The cation exchange material in layer 30 is compounded with a cation which can react with chloride ion to form a neutrally charged, substantially water-insoluble chloride salt. Examples of appropriate cations include metal cations such as copper (ie, cuprous but not cupric) and silver. While mercury and lead also form substantially water insoluble chloride salts, mercury and lead are preferably avoided due to their potential toxicity if inadvertently delivered to a patient. Of these metal cations, silver is most preferred due to its biocompatibility and since silver chloride has very poor water solubility. In general, the layer 30 should preferably contain a sufficient amount of cations (eg, silver ions) to effectively bind substantially all of the chloride ions produced during reduction of the silver chloride electrode 12. While the invention is not limited to any particular range of amounts of cations loaded into layer 30, it will be appreciated that even very small amounts of cations loaded into membrane 30 will have at least some beneficial effect on the drug delivery efficiency of the device. Of course, in order to maximize the drug delivery efficiency, the layer 30 most preferably contains a sufficient amount of cations to bind substantially all of the chloride ions produced during reduction of the silver chloride electrode. In order to effectively bind all of the chloride ions produced during reduction of the silver chloride electrode, the membrane 30 will most preferably contain an amount of said cations which is at least about a stoichiometric equivalent to the amount of chloride ions produced by the electrochemical reduction of the silver chloride current distributing member during the operational life (ie, the time during which a therapeutically effective amount of drug is delivered by electrotransport) of the current distributing member/electrode assembly. In use, the silver chloride electrode 12 is reduced, producing mobile chloride ions in the aqueous liquid adjacent electrode 12. The electrochemically generated chloride ions migrate away from electrode 12 (ie, by electromigration) and react with the counter ion of the cation exchange membrane 30 (eg, silver or copper cations) to form a neutrally charged, substantially insoluble silver chloride or metal chloride precipitate. The chloride salt precipitate, because of its poor water solubility and neutral charge, is not delivered, in any appreciable amounts, by electrotransport. This leaves the drug free to migrate (eg, by electromigration or electroosmosis) from reservoir 14 into the body with reduced competition from extraneous chloride anions. This results in a higher transference number for the drug, ie, more drug is delivered per unit of current applied by the device.
FIG. 2 illustrates one example of a preferred electrotransport delivery device 20. Device 20 has a top layer 21 which contains an electrical power supply (eg, a battery or a series of batteries) as well as optional control circuitry such as a current controller (eg, a resistor or a transistor-based current control circuit), an on/off switch, and/or a microprocessor adapted to control the current output of the power source over time.
Device 20 also includes donor electrode assembly 38 and counter electrode assembly 39. Electrode assemblies 38 and 39 are separated from one another by an electrical insulator 26, and form therewith a single selfcontained unit. The donor electrode assembly 38 includes a cathodic donor current distributing member or electrode 22, a drug reservoir 24 and a layer 30 of a cation exchange material separating the electrode 22 and the drug reservoir 24. The counter electrode assembly 39 includes an anodic counter current distributing member or electrode 23 and a return reservoir 25 which contains an electrolyte.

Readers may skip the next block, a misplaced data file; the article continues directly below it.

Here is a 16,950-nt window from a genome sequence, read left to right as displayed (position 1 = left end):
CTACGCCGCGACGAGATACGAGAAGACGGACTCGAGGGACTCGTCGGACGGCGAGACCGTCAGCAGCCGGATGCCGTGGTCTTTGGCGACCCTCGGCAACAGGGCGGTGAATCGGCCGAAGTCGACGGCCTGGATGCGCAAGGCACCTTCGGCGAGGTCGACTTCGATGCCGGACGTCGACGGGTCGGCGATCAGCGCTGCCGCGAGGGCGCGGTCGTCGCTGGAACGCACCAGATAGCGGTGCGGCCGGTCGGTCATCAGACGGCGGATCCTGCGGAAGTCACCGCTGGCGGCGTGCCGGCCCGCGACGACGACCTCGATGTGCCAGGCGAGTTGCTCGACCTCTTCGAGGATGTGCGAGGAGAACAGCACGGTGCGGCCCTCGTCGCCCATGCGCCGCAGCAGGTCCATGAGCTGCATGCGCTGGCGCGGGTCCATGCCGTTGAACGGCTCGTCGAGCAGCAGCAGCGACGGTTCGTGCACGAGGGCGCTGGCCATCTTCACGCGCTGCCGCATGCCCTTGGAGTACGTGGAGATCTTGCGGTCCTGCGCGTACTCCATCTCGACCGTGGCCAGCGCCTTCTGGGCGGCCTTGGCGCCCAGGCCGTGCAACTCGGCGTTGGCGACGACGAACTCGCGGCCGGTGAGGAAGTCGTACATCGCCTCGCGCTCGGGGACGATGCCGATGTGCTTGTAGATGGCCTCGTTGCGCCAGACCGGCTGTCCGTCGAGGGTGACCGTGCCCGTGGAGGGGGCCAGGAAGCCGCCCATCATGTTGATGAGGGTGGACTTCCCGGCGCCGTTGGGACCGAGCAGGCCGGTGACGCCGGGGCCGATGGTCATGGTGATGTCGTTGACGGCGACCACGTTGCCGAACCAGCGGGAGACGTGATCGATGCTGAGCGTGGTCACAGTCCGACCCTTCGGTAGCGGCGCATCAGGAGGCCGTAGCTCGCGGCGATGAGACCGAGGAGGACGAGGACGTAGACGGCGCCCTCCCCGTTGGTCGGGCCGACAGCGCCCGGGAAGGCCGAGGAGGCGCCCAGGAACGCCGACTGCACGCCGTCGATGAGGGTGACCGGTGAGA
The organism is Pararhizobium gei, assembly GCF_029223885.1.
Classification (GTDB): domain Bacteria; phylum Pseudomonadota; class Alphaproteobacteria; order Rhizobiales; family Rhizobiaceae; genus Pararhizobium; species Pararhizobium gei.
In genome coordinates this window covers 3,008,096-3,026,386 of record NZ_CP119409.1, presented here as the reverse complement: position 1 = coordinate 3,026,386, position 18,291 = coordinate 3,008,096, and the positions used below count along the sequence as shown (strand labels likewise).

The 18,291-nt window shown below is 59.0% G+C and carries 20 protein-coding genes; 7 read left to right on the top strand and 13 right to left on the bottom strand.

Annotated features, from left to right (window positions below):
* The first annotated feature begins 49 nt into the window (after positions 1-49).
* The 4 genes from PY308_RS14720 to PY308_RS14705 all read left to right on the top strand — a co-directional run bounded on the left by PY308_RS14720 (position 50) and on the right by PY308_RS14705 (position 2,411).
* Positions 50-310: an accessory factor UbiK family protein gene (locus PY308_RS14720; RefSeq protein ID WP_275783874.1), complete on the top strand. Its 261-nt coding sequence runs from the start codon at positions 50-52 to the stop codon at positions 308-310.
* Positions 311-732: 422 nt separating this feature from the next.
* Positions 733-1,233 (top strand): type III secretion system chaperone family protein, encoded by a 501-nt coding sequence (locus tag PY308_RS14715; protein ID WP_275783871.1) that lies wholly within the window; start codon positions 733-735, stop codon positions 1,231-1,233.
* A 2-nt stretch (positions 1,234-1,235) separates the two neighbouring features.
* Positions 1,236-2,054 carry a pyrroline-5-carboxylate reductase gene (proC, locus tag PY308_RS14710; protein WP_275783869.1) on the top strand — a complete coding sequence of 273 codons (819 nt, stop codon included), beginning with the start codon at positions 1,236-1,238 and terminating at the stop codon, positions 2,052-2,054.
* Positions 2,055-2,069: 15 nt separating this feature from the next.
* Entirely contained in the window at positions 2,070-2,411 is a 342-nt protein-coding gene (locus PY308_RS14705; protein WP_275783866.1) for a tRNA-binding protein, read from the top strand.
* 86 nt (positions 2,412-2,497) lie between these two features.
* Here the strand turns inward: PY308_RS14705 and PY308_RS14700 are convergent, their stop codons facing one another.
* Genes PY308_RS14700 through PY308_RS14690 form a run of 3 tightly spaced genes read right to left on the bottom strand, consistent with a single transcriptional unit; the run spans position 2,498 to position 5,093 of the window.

Electrode 23 can be formed from metal foils (eg, silver or zinc), or a polymer matrix loaded with metal powder, powdered graphite, carbon fibers, or any other suitable electrically conductive material. Reservoirs 24 and 25 can be polymeric matrices or gel matrices. Insulator 26 is composed of a nonelectrical conducting and non-ion-conducting material which acts as a barrier to prevent short-circuiting of the device 20. Insulator 26 can be an air gap, an ion impermeable polymer or adhesive or other suitable barrier to ion flow. The device 20 is adhered to the skin by means of ion-conducting adhesive layers 27 and 28. The device 20 also includes a strippable release liner 29 which is removed just prior to application to the skin.
As an alternative to the ion-conducting adhesive layers 17, 18, 27 and 28, the iontophoretic delivery devices 10 and 20 may be self-adhering to the skin in cases where the (eg, gel) matrices of reservoirs 24 and 25 are sufficiently tacky, either alone or by addition of suitable tackifying resins. Another alternative to, or to supplement the adhesiveness of, the ion-conducting adhesive layers 17, 18, 27 and 28 is an adhesive overlay. Any of the conventional adhesive overlays used to secure passive transdermal delivery devices to the skin may be used. Another alternative/supplement to the ionconducting adhesive layers 17, 18, 27 and 28, is a peripheral adhesive layer surrounding electrode assemblies 8, 9, 38 and/or 39 allowing the electrode assemblies to have a surface in direct contact with the patient's skin.
Generally, the combined skin-contacting area of electrode assemblies 8 and 9, or electrode assemblies 38 and 39, can range from about 1 cm2 to greater than 200 cm2, but typically will range from about 5 to 50 cm2.
As an alternative to the side-by-side alignment of the donor electrode assembly 38, the insulator 26 and the counter electrode assembly 39 shown in FIG. 2, the electrode assemblies can be concentrically aligned with the counter electrode assembly 39 positioned centrally and surrounded by an annularly shaped insulator 26 which is in turn surrounded by an annularly shaped donor electrode assembly 38. The electrode assemblies can, if desired, be reversed with the counter electrode assembly surrounding the centrally positioned donor electrode assembly. The concentric alignment of the electrode assemblies can be circular, elliptical, rectangular or any of a variety of geometric configurations.